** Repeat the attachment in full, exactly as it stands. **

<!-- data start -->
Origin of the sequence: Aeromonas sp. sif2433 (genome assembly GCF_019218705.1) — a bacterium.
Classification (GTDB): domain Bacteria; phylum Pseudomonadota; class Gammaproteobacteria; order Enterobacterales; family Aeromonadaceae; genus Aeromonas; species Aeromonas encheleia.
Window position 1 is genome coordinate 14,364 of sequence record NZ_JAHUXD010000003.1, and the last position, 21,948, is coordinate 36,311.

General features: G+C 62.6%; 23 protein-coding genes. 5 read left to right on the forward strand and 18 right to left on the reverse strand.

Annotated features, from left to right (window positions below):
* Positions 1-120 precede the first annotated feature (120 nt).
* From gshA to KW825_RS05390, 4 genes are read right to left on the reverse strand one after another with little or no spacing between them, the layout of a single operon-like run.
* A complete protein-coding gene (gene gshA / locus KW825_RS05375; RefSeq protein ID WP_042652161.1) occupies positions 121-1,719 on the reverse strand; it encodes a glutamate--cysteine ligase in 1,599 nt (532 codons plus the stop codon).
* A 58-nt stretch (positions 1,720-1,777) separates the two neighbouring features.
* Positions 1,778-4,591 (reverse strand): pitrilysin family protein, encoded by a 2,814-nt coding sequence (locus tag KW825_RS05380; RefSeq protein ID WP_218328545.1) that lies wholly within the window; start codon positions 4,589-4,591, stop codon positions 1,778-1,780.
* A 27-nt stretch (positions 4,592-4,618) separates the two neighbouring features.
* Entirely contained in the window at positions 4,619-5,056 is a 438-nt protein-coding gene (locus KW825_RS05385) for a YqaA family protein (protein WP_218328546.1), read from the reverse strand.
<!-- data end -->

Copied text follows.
Origin of the sequence: Aeromonas sp. sif2433 (genome assembly GCF_019218705.1) — a bacterium.
Classification (GTDB): domain Bacteria; phylum Pseudomonadota; class Gammaproteobacteria; order Enterobacterales; family Aeromonadaceae; genus Aeromonas; species Aeromonas encheleia.
Window position 1 is genome coordinate 14,364 of sequence record NZ_JAHUXD010000003.1, and the last position, 21,948, is coordinate 36,311.

General features: G+C 62.6%; 23 protein-coding genes. 5 read left to right on the forward strand and 18 right to left on the reverse strand.

Annotated features, from left to right (window positions below):
* Positions 1-120 precede the first annotated feature (120 nt).
* From gshA to KW825_RS05390, 4 genes are read right to left on the reverse strand one after another with little or no spacing between them, the layout of a single operon-like run.
* A complete protein-coding gene (gene gshA / locus KW825_RS05375; RefSeq protein ID WP_042652161.1) occupies positions 121-1,719 on the reverse strand; it encodes a glutamate--cysteine ligase in 1,599 nt (532 codons plus the stop codon).
* A 58-nt stretch (positions 1,720-1,777) separates the two neighbouring features.
* Positions 1,778-4,591 (reverse strand): pitrilysin family protein, encoded by a 2,814-nt coding sequence (locus tag KW825_RS05380; RefSeq protein ID WP_218328545.1) that lies wholly within the window; start codon positions 4,589-4,591, stop codon positions 1,778-1,780.
* A 27-nt stretch (positions 4,592-4,618) separates the two neighbouring features.
* Entirely contained in the window at positions 4,619-5,056 is a 438-nt protein-coding gene (locus KW825_RS05385) for a YqaA family protein (protein WP_218328546.1), read from the reverse strand.